KEY DATA: Sales: -5.5%/ FHFA Prices (Monthly): +0.3%; Over-Year: +6.1%
IN A NUTSHELL: “And the downbeat goes on, and the downbeat goes on.”
WHAT IT MEANS: Another set of housing numbers, another set of soft housing numbers. New home sales fell sharply in September and it wasn’t simply a matter of weather. Yes, demand tailed off in the South, but there were much bigger drops in the Northeast and the West. Home prices have been soaring in parts of the West and the elevated costs, coupled with higher mortgage rates, may be taking their toll on the ability to move new houses. Conditions would have been worse if it hadn’t been for strong sales in the Midwest. It looks like higher priced units are suffering the greatest decline. Sales of new homes above $500,000 fell, while the share of purchases in the middle range, between $200,000 and $500,000 increased. Indeed, the share hit its highest level since the data were first released in 2002. That is good news as it looks like middle-income households are still buying new properties.
Housing prices rose moderately in August. Still, the increase over the year in the Federal Housing Finance Agency’s index, which uses prices on mortgages sold to Freddie Mac and Fanny Mae, continues to decelerate. The gain remained above 6%, which is nothing to sneeze at. Prices are still soaring in the West, but with demand moderating, those increases should fade and the national slowdown in housing price inflation should continue.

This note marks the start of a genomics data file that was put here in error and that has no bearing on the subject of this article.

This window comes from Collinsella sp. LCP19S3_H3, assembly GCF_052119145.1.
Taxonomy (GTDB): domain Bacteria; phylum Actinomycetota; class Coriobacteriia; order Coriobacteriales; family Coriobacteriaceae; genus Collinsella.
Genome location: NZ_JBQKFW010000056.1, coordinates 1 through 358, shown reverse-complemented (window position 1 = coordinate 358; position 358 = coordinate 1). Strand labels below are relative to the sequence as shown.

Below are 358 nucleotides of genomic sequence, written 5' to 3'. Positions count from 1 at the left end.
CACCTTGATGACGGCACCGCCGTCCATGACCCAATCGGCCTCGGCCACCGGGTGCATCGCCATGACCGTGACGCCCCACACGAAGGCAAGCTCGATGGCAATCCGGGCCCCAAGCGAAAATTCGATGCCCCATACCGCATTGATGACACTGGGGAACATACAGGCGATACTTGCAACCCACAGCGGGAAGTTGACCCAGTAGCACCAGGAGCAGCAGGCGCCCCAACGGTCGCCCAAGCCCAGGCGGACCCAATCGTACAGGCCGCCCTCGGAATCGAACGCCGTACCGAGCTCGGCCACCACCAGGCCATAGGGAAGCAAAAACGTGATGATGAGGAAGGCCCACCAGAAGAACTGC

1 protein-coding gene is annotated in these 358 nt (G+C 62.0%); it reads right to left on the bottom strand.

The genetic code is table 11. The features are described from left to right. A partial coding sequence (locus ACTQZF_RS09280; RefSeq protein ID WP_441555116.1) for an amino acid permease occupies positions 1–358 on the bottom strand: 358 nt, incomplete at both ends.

MARKETS AND FED POLICY IMPLICATIONS: Are we headed for another housing market collapse? I don’t see that happening. First, and most critically, the market never did reach the bubble stage, at least as far as sales are concerned. In the new home market, sales peaked at about half of the high posted in 2005. Existing home demand peaked at about 20% below the highs set during the bubble. The problem is that demand has not been evenly distributed across the nation and prices have soared in some areas. Are there price bubbles in some of the major cities in the West? Undoubtedly, but we have gone through regional price bubbles in the past and come out the other side reasonably rapidly. It was when demand got totally out of hand and people were buying home with little equity and less financial capacity that the problems arose. Still, housing did add to growth for the last six years. It is likely that will not be the case this year. That is a reason I, and most other economists, think that the expansion should moderate going forward. As for the Fed, clearly, the members just don’t get it. We need zero interest rates. If it was good enough for the Obama economy, it should be good enough for the Trump economy. Of course, Obama had to deal with a housing market collapse, a meltdown in the world financial system, massive layoffs, deteriorating world growth and the steepest recession since the great depression, but hey, who’s counting? The president’s comment about zero interest rates probably gave even those at the Fed who might have been concerned about political pressure a reason to discount the president’s attacks. When faced with a choice between an economy that is collapsing but has zero rates and one that is growing strongly with rates rising, I think the Fed members will take the rising rate/strong growth economy every time. So don’t expect anything but another rate hike in December.